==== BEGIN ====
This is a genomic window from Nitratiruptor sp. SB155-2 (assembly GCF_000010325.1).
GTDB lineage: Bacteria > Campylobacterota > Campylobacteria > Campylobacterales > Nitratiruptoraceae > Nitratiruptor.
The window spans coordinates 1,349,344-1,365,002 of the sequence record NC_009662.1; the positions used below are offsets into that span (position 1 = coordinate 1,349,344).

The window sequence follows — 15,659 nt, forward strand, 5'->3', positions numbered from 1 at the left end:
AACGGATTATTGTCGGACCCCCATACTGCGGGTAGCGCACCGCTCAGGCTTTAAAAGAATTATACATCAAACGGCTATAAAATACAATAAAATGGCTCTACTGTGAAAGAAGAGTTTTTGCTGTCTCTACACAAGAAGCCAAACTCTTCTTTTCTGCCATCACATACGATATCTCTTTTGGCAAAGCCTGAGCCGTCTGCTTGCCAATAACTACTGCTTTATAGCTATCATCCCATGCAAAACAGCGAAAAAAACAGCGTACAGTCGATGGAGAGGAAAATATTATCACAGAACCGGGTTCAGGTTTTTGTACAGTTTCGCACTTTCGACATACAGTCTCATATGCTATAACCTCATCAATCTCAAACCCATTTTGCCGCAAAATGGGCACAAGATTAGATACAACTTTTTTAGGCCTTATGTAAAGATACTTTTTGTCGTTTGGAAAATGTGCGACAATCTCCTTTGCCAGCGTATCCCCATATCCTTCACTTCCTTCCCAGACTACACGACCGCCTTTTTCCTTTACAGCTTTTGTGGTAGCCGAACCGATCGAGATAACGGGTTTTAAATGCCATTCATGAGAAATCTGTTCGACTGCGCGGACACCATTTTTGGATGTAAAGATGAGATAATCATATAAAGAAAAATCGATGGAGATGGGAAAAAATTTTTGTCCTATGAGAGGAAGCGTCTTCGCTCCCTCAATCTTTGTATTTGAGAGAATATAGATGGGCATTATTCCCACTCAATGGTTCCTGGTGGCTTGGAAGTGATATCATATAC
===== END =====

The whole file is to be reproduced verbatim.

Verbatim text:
This is a genomic window from Nitratiruptor sp. SB155-2 (assembly GCF_000010325.1).
GTDB lineage: Bacteria > Campylobacterota > Campylobacteria > Campylobacterales > Nitratiruptoraceae > Nitratiruptor.
The window spans coordinates 1,349,344-1,365,002 of the sequence record NC_009662.1; the positions used below are offsets into that span (position 1 = coordinate 1,349,344).

The window sequence follows — 15,659 nt, forward strand, 5'->3', positions numbered from 1 at the left end:
AACGGATTATTGTCGGACCCCCATACTGCGGGTAGCGCACCGCTCAGGCTTTAAAAGAATTATACATCAAACGGCTATAAAATACAATAAAATGGCTCTACTGTGAAAGAAGAGTTTTTGCTGTCTCTACACAAGAAGCCAAACTCTTCTTTTCTGCCATCACATACGATATCTCTTTTGGCAAAGCCTGAGCCGTCTGCTTGCCAATAACTACTGCTTTATAGCTATCATCCCATGCAAAACAGCGAAAAAAACAGCGTACAGTCGATGGAGAGGAAAATATTATCACAGAACCGGGTTCAGGTTTTTGTACAGTTTCGCACTTTCGACATACAGTCTCATATGCTATAACCTCATCAATCTCAAACCCATTTTGCCGCAAAATGGGCACAAGATTAGATACAACTTTTTTAGGCCTTATGTAAAGATACTTTTTGTCGTTTGGAAAATGTGCGACAATCTCCTTTGCCAGCGTATCCCCATATCCTTCACTTCCTTCCCAGACTACACGACCGCCTTTTTCCTTTACAGCTTTTGTGGTAGCCGAACCGATCGAGATAACGGGTTTTAAATGCCATTCATGAGAAATCTGTTCGACTGCGCGGACACCATTTTTGGATGTAAAGATGAGATAATCATATAAAGAAAAATCGATGGAGATGGGAAAAAATTTTTGTCCTATGAGAGGAAGCGTCTTCGCTCCCTCAATCTTTGTATTTGAGAGAATATAGATGGGCATTATTCCCACTCAATGGTTCCTGGTGGCTTGGAAGTGATATCATATAC